3. Hi Laughing John – You're right, another option to work around the issue described in this post would be to include the "a" value in the REINSTALLMODE property.  I didn't include it in the list of options in the blog post because that value can be pretty dangerous depending on your scenario.  I've always worked on products in the past that support side-by-side installs and that include some shared components.  Using the "a" value will cause an out of order install (installing version 2 and then installing version 1 afterwards) to downgrade any shared components.  For example, if we had done that for the .NET Framework back when I worked on that installer, the "a" value would cause c:windowssystem32mscoree.dll to be downgraded if you installed the .NET Framework 4 and then installed the .NET Framework 2.0 afterwards, and that would've in turn caused the .NET Framework to not work on the PC.

    Using the "a" value can be safe in controlled conditions though – specifically if the product in question doesn't support side-by-side installs, if out of order installs are blocked at a setup level, or if the product doesn't have any shared components.

  4. Hi Rob D. – Thanks for posting about your experiences with this scenario.  It does technically work to schedule the RemoveExistingProducts action before the FileCost action, but the product I worked on decided not to do that because it triggers an ICE validation failure.  We also had the benefit of being able to re-build the impacted binaries with updated version numbers to eliminate the issue, and I recognize that this isn't an option for every product/scenario too.

  5. Christopher Painter says:

    As someone who's worked at a dozen companies while using MSI for the last dozen years I'd say this is a good article to understand the rock and the hard place we setup developer are often put.  As Rob D said, these things are canon to the Windows Installer.  To developers?  YMMV but usually not.  It's good to understand what works and what doesn't, anticipate developers doing bad things and know when/where you can influence and when you cannot.  For example, as a consultant, I make sure I ask the customer for several builds of their binaries so I can judge their behaviors.  Nothing is worse then creating a perfect MSI based on one snapshot of their binaries just for them to come back 6 months later and say your installers upgrades are broken.

  6. matt@configurationnation.com says:

    Could you not just version lie in the MSI? Of course this file will always be repaired in a repair scenario and may therefore require source, but maybe you need that at repair time anyway?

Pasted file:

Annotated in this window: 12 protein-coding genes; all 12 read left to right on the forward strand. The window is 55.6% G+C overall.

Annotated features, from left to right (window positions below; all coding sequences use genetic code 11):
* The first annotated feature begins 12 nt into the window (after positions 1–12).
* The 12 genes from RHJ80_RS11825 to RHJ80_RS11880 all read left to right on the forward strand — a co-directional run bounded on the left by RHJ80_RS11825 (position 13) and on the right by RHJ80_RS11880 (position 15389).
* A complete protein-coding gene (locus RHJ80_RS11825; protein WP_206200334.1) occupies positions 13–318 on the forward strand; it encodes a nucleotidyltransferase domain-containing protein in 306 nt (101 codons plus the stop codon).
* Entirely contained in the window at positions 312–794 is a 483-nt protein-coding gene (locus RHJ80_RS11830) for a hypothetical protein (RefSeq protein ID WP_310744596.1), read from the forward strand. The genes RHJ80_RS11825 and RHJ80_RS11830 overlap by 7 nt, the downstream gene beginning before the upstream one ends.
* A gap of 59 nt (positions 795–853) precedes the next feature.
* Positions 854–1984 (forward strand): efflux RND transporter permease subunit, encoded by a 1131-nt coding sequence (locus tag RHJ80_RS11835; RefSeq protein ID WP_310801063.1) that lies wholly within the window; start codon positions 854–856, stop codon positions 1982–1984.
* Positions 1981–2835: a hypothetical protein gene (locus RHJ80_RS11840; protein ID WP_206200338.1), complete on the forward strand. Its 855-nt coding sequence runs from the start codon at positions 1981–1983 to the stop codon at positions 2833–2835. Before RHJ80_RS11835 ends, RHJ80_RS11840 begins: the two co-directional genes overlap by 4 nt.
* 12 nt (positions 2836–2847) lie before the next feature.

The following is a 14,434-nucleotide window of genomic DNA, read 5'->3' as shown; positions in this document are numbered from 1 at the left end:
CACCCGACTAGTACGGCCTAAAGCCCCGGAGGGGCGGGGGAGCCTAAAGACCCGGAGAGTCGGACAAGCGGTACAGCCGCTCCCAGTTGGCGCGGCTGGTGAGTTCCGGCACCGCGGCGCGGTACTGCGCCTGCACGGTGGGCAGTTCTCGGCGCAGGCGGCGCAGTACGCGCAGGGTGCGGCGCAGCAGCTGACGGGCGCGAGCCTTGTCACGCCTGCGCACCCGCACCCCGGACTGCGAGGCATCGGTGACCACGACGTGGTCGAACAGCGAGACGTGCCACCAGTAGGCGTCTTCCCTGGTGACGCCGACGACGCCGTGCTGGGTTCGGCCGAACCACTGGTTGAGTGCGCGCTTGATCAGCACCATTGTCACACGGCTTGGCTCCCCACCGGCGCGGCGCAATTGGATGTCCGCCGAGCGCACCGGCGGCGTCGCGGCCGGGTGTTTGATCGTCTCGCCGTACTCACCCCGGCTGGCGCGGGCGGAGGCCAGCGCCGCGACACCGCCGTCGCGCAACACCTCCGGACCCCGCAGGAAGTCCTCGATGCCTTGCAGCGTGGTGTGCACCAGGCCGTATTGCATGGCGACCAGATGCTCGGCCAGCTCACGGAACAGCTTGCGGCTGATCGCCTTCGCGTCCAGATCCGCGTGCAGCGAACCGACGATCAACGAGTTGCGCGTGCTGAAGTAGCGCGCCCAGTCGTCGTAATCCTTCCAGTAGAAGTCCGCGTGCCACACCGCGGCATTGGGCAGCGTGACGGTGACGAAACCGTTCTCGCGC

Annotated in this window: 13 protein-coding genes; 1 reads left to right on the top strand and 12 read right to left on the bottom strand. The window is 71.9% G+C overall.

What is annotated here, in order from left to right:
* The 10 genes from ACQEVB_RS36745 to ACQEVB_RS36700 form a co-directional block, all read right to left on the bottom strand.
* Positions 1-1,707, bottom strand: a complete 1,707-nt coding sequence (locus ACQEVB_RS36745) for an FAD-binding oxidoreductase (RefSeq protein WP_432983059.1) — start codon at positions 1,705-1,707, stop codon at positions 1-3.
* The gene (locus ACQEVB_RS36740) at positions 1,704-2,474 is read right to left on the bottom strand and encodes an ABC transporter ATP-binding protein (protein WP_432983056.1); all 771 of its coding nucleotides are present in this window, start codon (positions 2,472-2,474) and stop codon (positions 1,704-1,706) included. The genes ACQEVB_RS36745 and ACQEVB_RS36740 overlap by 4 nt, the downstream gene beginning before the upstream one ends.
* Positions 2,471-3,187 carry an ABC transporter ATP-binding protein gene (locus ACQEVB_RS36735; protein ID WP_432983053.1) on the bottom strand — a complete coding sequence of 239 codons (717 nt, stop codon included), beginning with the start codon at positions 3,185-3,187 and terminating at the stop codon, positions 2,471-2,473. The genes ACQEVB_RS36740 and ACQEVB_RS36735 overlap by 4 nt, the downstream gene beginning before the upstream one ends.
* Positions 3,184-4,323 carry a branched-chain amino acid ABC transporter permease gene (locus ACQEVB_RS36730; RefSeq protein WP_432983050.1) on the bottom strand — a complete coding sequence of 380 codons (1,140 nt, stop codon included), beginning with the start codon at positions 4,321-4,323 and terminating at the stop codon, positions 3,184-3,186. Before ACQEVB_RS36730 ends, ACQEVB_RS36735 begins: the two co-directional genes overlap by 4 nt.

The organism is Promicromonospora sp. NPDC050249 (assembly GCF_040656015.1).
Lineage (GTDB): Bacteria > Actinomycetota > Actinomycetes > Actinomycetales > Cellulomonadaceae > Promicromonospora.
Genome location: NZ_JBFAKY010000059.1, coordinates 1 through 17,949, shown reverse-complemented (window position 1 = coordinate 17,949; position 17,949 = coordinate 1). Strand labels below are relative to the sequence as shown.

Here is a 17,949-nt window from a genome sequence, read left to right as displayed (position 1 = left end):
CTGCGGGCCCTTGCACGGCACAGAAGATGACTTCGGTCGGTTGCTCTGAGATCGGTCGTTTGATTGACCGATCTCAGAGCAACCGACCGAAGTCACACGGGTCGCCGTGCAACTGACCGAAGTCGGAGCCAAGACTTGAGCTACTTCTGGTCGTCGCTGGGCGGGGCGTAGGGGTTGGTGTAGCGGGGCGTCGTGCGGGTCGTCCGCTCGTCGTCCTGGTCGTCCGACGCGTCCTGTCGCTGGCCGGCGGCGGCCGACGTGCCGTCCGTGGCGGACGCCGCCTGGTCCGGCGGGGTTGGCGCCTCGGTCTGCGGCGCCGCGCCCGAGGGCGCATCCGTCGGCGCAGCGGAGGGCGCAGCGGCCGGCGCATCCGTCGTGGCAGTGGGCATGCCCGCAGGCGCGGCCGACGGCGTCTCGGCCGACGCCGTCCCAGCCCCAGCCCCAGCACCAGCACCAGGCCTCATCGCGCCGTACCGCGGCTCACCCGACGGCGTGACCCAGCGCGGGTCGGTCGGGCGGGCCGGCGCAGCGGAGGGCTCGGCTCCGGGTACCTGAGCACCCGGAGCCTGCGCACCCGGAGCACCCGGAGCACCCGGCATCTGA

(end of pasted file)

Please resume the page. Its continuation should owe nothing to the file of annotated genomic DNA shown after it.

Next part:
7. Hi  matt@configurationnation.com – Yes, I think that would be technically possible.  However, it can lead to Windows Installer resiliency repairs and other possible issues, so I wouldn't recommend it as a workaround for the issue described in this blog post.

  8. Laughing John says:


    Thanks for replying. The REINSTALLMODE option that interested me was "e" which means "Reinstall if the file is missing, or is an equal or older version.". In my particular scenario I had forgotten to update the file version so the new file version was the same as the existing. Not replacing seemed a bit odd and the side effect of it being completely deleted even more so. I just wasn't sure if there would be any unintended side effects with the "e" option, can you think of any?

    I'm surprised windows installer doesn't spot the RemoveExistingProducts action and take it into account before deciding the course of action. If doing an upgrade with RemoveExistingProducts it seems to me that the file should only ever be deleted if it doesn't appear in the new version.. I expect there are reasons for this behaviour, but I'm not sure what they are other than technical? 🙂


  9. Hi Laughing John – The "e" flag is typically included in the REINSTALLMODE property by default when doing a repair (in case an existing file got corrupted on the user's PC for example), and there shouldn't be any unintended side effects of doing so.

    I was surprised that Windows Installer didn't take the presence of the RemoveExistingProducts action into account in this scenario too.  I'm sure there must have been a good reason for it at the time, but it led to a counter-intuitive outcome in this type of file downgrade scenario.

  10. Kiran Hegde says:


    Thanks for the excellent article and the informative comments.

    Of all the options listed here, if i have to choose between sequencing REP before Costing and REINSTALLMODE=emus, what would be better?

    Also please state the reason as to why you think one is better than the other.


    Kiran Hegde

  11. Hi Kiran Hegde – I assume you mean "amus" as opposed to "emus", correct?  If those are your only 2 choices, then I would probably choose using REINSTALLMODE=amus but only if you are positive that you won't be shipping side-by-side versions of your product at some point in the future.  The "amus" switch presents problems with side-by-side installs when installing v2 before installing v1 – any files shared by the 2 versions will be downgraded in that scenario.

    If you need to support that type of side-by-side scenario, then you'll probably need to go with the sequencing change.

    I personally don't like to introduce ICE validation issues into an MSI, so I would avoid that type of sequencing change just in case, but I've heard from several other folks who have used this option successfully, so it is up to you.